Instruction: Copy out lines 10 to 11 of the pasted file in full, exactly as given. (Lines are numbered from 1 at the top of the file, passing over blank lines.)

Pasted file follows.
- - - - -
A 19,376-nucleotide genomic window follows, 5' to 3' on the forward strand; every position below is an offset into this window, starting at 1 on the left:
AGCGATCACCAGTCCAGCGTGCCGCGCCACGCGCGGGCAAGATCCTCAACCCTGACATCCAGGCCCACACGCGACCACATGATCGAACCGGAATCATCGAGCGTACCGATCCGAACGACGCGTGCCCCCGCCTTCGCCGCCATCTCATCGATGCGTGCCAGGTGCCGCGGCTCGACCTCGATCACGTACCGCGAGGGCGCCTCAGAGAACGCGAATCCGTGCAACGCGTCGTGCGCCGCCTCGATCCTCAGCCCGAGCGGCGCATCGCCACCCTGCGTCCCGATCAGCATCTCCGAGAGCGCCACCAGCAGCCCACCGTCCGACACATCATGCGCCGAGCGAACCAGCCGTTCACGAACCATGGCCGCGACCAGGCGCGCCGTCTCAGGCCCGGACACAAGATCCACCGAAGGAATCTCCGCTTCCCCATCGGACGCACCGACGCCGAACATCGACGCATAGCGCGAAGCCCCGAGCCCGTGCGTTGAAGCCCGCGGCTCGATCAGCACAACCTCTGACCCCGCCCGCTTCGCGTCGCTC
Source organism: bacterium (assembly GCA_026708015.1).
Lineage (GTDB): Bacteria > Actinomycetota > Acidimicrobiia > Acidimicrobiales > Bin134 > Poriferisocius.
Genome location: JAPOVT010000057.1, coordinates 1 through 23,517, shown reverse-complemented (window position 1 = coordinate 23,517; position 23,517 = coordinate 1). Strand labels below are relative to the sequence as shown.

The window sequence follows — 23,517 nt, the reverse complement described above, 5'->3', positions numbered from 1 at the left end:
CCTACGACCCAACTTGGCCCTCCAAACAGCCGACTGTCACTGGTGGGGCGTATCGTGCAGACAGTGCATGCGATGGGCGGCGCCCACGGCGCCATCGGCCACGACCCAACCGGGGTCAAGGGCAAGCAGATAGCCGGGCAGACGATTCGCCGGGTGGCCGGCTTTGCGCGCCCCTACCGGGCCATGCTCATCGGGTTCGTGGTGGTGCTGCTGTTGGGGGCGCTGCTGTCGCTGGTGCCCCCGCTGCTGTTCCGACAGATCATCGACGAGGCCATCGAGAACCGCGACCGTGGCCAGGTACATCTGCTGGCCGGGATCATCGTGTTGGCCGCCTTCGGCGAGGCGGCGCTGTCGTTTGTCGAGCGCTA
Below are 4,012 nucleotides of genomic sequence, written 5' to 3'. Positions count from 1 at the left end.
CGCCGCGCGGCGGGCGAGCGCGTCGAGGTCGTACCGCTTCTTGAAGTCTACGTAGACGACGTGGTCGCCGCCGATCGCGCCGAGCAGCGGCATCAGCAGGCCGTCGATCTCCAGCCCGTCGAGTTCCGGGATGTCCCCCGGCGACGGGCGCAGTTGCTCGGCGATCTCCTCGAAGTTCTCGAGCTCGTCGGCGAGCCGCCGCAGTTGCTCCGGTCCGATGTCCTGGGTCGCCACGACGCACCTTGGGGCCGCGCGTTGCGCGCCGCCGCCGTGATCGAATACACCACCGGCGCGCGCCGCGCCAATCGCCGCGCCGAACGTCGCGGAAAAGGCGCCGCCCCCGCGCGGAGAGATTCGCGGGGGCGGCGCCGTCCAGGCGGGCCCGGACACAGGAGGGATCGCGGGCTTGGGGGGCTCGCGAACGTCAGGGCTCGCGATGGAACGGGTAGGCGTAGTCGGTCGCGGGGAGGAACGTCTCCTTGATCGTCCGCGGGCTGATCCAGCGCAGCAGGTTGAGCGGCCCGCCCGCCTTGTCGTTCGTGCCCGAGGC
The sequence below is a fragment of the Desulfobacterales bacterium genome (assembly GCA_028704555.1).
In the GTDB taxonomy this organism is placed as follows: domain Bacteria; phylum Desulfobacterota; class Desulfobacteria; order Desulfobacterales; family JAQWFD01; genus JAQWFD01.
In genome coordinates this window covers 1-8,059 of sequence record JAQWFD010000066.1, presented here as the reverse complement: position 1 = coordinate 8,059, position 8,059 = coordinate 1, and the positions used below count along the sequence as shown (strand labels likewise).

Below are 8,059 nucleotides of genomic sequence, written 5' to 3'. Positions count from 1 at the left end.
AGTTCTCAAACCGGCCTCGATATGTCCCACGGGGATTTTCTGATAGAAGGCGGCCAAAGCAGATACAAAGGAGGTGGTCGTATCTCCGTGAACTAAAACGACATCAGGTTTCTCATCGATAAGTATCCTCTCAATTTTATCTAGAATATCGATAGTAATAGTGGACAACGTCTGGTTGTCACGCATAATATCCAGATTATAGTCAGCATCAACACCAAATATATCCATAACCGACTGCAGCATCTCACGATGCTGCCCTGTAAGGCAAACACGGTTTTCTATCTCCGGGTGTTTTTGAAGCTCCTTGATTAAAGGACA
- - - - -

The sequence below is a fragment of the Desulfobacterales bacterium genome (assembly GCA_028704555.1).
In the GTDB taxonomy this organism is placed as follows: domain Bacteria; phylum Desulfobacterota; class Desulfobacteria; order Desulfobacterales; family JAQWFD01; genus JAQWFD01.